How can someone enter the NFT ecosystem?
Zach Bruch: Well, the amazing thing about the NFT ecosystem and the metaverse is that it's open to anybody. Anyone can participate. So, get out there, get an NFT. Experience the vibrant community and how welcoming it is, and you yourself can experiment and explore all things NFT metaverse.
What should someone consider before purchasing an NFT?
Bruch: Definitely do your own research, but at the end of the day, buy what you love. An NFT is a digital asset that you're going to take with you throughout the entire digital ecosystem, throughout the metaverse it will live on with you. So find what you love, because you'll have it with you today, tomorrow, 10 years from now, and no matter how the market ebbs and flows, you will have this asset. Find something you love, and that can be your first NFT.
Let's talk about your series A. You raised $50 million in six months. What do you think made the two of you so successful?
Bruch: Well, I think it's a testament to our entire team. We have an amazing best-in-class team on the licensing and brand side, and similarly on the crypto side. Our team pioneered original crypto markets, some of the existing infrastructure on the crypto side and on the brand side they've been part of the licensing community for decades. So, we are uniquely positioned to bring and welcome all of the global IP into the metaverse.
How do you plan on using the funding?
Bruch: We need to scale. As you look at this NFT ecosystem, I'd say it's gone hockey sticks in growth, but really it's more like a giant vertical line. We need to keep up with that growth, so we're looking to hire the best-in-class talent, across so many sectors, to scale, welcome new IP into the space and tackle our vision of bringing a billion people into the metaverse.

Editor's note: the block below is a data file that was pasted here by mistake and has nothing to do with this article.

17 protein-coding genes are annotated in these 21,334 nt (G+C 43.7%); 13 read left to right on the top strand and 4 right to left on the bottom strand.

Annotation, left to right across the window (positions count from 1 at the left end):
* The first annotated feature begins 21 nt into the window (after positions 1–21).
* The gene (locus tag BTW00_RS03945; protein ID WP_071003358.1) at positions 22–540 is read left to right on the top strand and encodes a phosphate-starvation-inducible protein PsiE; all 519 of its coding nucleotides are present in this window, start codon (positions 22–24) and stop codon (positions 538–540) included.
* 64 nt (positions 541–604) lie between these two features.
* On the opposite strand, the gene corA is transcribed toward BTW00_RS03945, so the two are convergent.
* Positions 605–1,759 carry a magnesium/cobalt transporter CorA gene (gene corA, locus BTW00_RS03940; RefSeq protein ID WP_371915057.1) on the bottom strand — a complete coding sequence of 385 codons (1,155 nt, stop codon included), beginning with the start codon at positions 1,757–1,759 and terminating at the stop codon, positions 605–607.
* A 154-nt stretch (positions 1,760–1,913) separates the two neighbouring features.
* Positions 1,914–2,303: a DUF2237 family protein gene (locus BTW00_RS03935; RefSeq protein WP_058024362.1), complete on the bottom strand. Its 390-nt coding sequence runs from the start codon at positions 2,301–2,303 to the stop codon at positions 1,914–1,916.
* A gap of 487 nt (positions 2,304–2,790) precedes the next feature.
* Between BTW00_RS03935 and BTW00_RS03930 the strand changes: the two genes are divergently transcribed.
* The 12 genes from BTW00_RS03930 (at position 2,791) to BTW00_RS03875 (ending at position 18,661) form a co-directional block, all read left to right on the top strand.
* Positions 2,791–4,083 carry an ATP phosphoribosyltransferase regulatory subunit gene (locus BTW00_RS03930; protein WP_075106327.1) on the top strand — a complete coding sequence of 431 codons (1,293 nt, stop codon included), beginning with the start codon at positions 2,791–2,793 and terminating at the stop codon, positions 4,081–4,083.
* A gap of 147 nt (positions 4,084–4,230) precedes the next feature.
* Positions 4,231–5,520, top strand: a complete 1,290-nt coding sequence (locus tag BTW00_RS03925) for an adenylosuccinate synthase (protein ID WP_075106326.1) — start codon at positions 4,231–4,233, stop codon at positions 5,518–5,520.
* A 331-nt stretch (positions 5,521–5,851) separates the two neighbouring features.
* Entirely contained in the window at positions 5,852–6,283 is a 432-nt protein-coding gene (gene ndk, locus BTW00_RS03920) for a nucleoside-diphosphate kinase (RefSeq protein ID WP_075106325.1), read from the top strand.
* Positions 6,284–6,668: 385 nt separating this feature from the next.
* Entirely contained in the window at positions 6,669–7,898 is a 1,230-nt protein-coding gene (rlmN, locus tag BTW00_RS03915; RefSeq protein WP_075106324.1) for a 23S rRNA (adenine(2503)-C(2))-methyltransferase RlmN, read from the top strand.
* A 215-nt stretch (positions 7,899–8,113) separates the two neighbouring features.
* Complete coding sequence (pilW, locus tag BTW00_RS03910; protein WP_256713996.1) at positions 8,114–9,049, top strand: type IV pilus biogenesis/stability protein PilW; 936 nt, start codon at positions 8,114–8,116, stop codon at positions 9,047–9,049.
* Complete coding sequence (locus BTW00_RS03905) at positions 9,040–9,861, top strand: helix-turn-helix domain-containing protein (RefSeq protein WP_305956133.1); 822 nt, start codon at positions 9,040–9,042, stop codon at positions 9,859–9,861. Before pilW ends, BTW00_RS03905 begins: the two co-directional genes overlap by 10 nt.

All of this is coming on the heels of another big announcement for the two of you. What can you share about NFTU?
Bruch: NFTU is going to house the official collegiate NFT experience. We are proud to have partnered with Veritone and the Collegiate Licensing Company to make that a possibility, where fans, athletes, students, alumni, whoever, will be able to go and purchase digital assets from their favorite sports, memories, traditions, mascots, you name it. We're excited to share more about NFTU soon.
I've heard you say that you want to bring one billion people into the metaverse, is that by 2022, 2025? And why is this important to you?
Bruch: We feel that the metaverse is a place where anybody can be who they want to be, find communities that they love, rally around things that they are inspired by, and it's an incredibly powerful thing. As our world is becoming more and more digital, each and every day the metaverse is going to become a more meaningful part of our lives. We are trying to usher as many people as possible into this new world, help build the infrastructure behind it, bring the world's largest IP into it, and allow all sorts of people to experience things that they may not have been able to experience prior.
Overall, what's your advice for the people out there who are about to start fundraising?
Bruch: Take risks. If you already are at the point where you're out there fundraising, then you've already taken some risk in starting a business. All too often, entrepreneurs get nervous and start following some playbook that VCs say you need to follow in order to raise capital, but what got you there is taking risk and being a little unconventional. So, take risks and don't be afraid to be unconventional.
When it comes to bringing an NFT to market, what advice do you have for people who are struggling with how to do that?
George: I think it comes down to three things. The first is looking at your own fan base and community and asking yourselves, "What would be authentic to them?" Then entering the market authentically. The second would be, what does it mean for the NFT holder, long-term? Are you telling them that there's a roadmap, or some community they could be a part of? And lastly, make it easy to access. If it's too difficult, rest assured it's going to be too difficult for your community to enter.